Archive for ‘Parenting/Children’

July 26, 2018

Friday (hearty) applause for:

by Rod Smith
  • Parents who hold demanding jobs, yet are involved in their children’s academic and sports lives.
  • Men and women who love and enjoy their in-laws and who break the stereotypes of the alienated or rejected in laws.
  • Grandparents who lavish their grandchildren with love and attention while supporting the family values treasured by their grandchildren’s parents.
  • Men and women who work the late shifts and serve their communities while most of the population are asleep.
  • Men and women who have beaten their addictions and live productive, sober lives as recovered addicts.
  • Teachers who have worked faithfully, decade upon decade, so their students may learn and grow and be equipped to find great success.
  • Bosses and supervisors who are kind, who listen, who seek to understand more than they seek to whip things into shape or to wield their power.
  • Churches and places of worship that embrace and welcome all people.
  • Single parents who are able to hold things together and provide stable homes for their children.
  • Divorced parents who are able to be kind and cooperative with their former spouses, even if it is just for the sake of the children they co-parent.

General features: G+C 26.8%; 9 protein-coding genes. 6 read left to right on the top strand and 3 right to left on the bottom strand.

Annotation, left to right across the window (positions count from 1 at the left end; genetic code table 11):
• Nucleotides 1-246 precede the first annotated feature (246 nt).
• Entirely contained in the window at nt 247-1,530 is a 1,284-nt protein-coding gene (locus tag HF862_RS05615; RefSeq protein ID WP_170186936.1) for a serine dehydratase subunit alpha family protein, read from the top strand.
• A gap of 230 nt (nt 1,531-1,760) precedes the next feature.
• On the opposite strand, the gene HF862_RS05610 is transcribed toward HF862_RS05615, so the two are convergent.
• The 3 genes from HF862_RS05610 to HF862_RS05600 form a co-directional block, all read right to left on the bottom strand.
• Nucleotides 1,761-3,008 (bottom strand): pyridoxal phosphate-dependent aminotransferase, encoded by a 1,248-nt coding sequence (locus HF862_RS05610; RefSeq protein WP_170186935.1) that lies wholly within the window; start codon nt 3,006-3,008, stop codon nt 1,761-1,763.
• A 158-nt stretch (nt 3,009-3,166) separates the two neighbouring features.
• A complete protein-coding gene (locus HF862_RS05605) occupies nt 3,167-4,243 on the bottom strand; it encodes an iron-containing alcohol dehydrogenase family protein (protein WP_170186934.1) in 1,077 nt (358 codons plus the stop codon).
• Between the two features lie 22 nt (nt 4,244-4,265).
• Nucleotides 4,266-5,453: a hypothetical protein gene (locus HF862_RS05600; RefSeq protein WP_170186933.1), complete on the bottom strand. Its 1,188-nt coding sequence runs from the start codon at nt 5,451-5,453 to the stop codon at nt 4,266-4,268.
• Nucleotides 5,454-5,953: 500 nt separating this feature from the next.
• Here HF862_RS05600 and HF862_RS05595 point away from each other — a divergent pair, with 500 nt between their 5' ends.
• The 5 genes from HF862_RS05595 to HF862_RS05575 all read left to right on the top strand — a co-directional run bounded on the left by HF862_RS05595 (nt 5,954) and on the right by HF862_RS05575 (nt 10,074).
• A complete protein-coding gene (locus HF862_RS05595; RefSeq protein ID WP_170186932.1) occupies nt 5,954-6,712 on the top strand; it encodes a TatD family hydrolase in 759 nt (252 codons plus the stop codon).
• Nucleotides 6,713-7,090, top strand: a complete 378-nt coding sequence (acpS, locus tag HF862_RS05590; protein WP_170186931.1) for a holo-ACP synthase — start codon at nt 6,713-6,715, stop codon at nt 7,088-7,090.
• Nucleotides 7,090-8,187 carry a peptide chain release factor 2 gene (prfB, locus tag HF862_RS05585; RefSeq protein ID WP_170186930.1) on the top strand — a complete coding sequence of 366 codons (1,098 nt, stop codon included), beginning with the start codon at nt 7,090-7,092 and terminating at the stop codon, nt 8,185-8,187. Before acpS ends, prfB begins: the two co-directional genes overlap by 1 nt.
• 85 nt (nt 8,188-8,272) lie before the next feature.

• Men and women who deal graciously with the pain of the distance of having family living overseas.
July 15, 2018

Teaching personal responsibility

by Rod Smith

It’s never too early to model and teach children about personal responsibility. There are people of all ages who persistently refuse to assume it for their lives, treating it as some heretical or selfish notion:

  • It is not selfish, unkind, or “unchristian” to expect people of all ages to be responsible for themselves. Of course there are exceptions like the ill and elderly.
  • It is usually unkind and selfish and “unchristian” to expect others to bail us out of the consequences of our own irresponsible behavior.
  • Teaching personal responsibility is more modeled than it is taught, but it must also be taught and talked about.
  • The sooner a person assumes full responsibility for his or her life the better. The evolving plan, beginning at birth, will hopefully have children fully prepared to be responsible for their lives by age 15 or 16.
  • If we rescue and enable others (especially those whom we love) we deny them the joy of taking responsibility for their lives and endorse a message that they can’t get on without us.
  • Rescuing, saving, running interference for a sibling, parent, child teaches that person a way of life and sets the rescuer up for a lifetime of rescuing. Avoid behaviors you are unwilling to perpetuate.
April 9, 2018

Be the adult you want your children to be

by Rod Smith

Today, and every day, be the adult you hope your children will become. How else will they learn it?

  • Stop blaming the teachers, coaches, or the school for your child’s every challenge, difficulty, or hurdle. Blame restricts maturing, yours and theirs.